I get the narrative that the Bengals had a similar preseason to the Rams and the concern with the Bills blowing out the Rams. I think Rams head coach Sean McVay was 5-0 in openers, so it obviously worked for him before and it worked for Bengals head coach Zac Taylor last year with a similar M.O. beating Minnesota. There's a little bit of a difference because Steelers head coach Mike Tomlin ran a physical camp and he probably wanted one to get an advantage over the Bengals and it almost cost him a couple of players. Maybe I should be worried about that, but I don't.

THE EDGE: I think the Bengals roster is really good. It's healthy, you're bringing back every starter on defense but one and that one (tackle Larry Ogunjobi) is playing for the other team. But B.J. Hill is a really good player. I think that defense has a chance to be great. They believe they've upgraded the offensive line and Burrow still beat Pittsburgh twice last year. BENGALS, 23-17


No fair endorsing Bengals head coach Zac Taylor's decision to protect his starters in the preseason and then ripping him if they come out rusty. Let's face it. Whether you play these guys or not in August, the opener is always an ugly unknown. Might as well go into it healthy and for that you must tip your hat to Taylor.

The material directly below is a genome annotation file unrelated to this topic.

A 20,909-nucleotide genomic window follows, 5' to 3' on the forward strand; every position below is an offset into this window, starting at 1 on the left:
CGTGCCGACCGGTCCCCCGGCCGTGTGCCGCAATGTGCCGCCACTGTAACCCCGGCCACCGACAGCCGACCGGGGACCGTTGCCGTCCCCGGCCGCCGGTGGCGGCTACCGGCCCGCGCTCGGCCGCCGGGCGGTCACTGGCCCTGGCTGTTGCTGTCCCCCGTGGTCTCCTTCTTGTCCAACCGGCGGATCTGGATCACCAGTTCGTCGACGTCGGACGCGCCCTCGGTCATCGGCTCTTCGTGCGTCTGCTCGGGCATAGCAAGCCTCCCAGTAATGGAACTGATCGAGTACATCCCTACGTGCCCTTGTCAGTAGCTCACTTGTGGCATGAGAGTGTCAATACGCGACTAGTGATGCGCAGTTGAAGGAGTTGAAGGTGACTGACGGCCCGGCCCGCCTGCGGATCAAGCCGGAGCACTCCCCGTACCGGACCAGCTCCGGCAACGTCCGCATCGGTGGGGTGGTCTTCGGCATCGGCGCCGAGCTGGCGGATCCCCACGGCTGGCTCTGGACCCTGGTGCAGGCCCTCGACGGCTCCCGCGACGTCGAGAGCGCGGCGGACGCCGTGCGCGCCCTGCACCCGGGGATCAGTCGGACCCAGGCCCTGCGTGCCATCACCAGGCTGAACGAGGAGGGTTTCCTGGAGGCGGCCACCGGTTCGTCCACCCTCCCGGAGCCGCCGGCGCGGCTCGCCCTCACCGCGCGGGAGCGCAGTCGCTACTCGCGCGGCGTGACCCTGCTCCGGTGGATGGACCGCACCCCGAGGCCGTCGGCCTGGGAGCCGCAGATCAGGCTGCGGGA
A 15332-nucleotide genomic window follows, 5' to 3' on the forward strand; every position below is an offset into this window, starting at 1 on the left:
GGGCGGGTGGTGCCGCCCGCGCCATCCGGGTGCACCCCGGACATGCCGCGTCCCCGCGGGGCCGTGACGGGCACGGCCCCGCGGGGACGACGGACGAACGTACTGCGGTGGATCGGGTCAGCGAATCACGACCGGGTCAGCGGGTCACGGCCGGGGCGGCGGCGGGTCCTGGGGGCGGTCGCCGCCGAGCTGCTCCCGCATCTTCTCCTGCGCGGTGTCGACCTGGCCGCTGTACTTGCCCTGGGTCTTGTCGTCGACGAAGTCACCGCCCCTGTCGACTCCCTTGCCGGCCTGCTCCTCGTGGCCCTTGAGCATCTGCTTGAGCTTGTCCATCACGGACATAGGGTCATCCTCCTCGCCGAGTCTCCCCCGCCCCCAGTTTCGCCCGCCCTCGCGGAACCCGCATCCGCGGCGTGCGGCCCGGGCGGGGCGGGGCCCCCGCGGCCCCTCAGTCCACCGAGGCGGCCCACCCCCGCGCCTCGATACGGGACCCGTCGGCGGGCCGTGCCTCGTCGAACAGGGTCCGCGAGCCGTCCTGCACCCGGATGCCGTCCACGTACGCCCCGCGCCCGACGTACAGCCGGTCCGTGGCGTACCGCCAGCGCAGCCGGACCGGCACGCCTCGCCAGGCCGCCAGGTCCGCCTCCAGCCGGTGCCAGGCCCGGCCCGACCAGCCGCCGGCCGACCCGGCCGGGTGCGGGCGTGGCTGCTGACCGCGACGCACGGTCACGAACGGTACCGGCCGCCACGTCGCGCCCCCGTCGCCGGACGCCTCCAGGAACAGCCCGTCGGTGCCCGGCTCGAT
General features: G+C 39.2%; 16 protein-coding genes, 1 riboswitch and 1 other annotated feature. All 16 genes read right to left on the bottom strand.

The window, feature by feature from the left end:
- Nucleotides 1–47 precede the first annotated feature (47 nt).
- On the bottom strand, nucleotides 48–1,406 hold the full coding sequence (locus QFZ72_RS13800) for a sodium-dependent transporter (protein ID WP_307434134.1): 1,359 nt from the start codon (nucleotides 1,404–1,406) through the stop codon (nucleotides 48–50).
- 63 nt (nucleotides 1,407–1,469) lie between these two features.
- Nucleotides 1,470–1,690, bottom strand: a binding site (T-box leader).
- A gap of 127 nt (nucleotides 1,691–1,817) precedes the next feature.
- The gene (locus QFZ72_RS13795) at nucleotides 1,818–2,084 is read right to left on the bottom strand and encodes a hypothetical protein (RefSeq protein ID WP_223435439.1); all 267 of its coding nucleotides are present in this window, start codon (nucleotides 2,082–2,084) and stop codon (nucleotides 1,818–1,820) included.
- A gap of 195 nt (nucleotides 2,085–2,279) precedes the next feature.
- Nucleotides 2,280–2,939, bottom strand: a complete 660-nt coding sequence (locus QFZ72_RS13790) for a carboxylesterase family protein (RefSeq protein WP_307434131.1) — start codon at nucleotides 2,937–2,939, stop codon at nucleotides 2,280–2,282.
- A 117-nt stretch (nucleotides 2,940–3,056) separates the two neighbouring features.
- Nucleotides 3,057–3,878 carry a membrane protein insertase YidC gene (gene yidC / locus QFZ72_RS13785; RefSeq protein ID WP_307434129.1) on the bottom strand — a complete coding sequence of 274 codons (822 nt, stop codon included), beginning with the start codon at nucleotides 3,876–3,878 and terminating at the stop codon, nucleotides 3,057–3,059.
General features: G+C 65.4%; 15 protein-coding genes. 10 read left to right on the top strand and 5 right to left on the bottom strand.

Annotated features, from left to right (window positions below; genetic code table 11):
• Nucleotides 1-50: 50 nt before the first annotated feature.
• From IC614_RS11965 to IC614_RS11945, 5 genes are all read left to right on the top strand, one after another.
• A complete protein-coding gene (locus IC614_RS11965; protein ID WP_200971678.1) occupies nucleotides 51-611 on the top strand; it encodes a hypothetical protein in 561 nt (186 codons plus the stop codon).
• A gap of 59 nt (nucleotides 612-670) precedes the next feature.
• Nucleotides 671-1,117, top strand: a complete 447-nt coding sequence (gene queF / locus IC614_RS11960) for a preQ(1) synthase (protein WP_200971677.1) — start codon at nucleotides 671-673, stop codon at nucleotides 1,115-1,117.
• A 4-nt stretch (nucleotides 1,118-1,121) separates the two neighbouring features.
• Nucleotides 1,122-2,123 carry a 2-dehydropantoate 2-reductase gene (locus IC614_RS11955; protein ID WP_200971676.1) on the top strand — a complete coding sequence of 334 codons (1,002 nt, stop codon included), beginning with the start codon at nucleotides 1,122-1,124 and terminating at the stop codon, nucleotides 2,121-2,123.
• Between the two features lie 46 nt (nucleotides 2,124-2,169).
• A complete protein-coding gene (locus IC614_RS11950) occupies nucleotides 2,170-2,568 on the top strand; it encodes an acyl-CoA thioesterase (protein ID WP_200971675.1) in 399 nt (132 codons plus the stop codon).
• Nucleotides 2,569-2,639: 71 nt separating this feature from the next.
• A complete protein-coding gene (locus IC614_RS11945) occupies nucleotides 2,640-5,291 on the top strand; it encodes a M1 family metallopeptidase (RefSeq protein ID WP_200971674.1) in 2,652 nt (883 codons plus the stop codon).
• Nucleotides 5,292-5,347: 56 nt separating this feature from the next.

But you also have to tip it to Steelers head coach Mike Tomlin, a man who has never had a losing season in 15 of them. Fitting, really, in this game in this place he ties the longest-tenured African-American head coach with the same franchise in a major sport with former Bengals head coach Marvin Lewis' 16 seasons.

In the last decade, Tomlin has managed to come out of this building with seven fourth-quarter comebacks. One came in the playoffs and one came at the hands of some rookie named Duck Hodges, so the prospect of opening a season on the road with a veteran in Trubisky who has a .580 winning percentage in 50 starts isn't exactly overwhelming to his program.

And, of course, he's also got three elite defensive players in lineman Cam Heyward, pass rusher T.J. Watt and safety Minkah Fitzpatrick, waking turnovers all who can change a game swiftly. Particularly against an offensive line with four brand new starters who have yet to play a game together.

Heyward's 10.5 career sacks against the Bengals vs. the rookie Volson's debut is particularly riveting, as is the return of defensive tackle Larry Ogunjobi and his seven Bengals sacks from last season.